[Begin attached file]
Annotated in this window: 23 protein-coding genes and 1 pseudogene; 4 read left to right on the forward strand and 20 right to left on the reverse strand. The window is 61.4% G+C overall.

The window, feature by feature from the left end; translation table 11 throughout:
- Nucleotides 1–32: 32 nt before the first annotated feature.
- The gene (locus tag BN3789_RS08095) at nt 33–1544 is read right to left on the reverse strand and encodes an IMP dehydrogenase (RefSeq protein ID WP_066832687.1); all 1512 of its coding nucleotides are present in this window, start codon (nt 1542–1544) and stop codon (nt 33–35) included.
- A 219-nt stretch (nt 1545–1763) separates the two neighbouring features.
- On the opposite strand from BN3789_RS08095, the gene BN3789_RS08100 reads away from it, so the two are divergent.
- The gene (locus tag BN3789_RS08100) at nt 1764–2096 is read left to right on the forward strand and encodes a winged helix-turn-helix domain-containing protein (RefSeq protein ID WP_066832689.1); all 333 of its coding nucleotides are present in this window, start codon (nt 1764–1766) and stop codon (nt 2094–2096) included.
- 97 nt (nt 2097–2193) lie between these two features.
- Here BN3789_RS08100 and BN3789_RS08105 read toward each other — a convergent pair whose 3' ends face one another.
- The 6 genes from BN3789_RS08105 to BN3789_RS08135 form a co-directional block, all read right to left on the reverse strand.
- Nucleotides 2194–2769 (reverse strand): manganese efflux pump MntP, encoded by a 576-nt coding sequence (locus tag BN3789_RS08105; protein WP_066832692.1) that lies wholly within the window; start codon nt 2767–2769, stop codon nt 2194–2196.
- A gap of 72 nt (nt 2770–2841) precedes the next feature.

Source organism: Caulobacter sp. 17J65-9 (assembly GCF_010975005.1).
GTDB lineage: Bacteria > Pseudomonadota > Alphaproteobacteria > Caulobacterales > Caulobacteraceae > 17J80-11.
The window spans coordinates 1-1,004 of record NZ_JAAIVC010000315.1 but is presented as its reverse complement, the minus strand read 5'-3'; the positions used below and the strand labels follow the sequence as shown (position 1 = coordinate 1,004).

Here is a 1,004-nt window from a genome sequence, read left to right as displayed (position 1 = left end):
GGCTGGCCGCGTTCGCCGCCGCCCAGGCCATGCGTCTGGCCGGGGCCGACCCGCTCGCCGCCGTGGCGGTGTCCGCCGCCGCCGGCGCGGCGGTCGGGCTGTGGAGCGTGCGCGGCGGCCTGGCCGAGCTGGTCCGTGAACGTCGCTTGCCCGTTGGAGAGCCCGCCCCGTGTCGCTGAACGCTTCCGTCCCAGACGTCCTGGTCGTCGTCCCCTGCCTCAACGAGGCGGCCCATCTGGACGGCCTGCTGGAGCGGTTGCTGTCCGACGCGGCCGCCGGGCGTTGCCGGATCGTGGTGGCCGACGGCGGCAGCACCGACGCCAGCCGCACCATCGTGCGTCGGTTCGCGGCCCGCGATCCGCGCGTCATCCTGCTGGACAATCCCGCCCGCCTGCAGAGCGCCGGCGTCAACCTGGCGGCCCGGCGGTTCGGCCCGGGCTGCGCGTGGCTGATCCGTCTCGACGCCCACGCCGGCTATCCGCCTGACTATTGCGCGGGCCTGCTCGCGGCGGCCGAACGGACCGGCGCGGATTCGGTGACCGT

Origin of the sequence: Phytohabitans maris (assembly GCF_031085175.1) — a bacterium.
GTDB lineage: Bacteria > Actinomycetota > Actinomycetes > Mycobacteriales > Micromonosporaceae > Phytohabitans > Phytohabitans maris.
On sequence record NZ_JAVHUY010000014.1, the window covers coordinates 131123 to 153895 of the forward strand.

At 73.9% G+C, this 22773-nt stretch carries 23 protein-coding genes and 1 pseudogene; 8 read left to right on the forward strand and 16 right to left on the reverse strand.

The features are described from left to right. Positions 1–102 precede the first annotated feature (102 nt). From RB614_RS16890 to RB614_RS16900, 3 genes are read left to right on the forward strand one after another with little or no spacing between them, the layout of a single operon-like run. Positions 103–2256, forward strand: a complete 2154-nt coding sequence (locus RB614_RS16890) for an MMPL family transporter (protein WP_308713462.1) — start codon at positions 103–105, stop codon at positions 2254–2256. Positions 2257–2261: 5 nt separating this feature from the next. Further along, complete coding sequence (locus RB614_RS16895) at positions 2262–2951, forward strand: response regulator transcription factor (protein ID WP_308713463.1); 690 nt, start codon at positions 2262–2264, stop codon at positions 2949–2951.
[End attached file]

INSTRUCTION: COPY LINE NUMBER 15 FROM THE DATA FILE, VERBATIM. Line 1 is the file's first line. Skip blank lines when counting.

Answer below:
The window spans coordinates 1-1,004 of record NZ_JAAIVC010000315.1 but is presented as its reverse complement, the minus strand read 5'-3'; the positions used below and the strand labels follow the sequence as shown (position 1 = coordinate 1,004).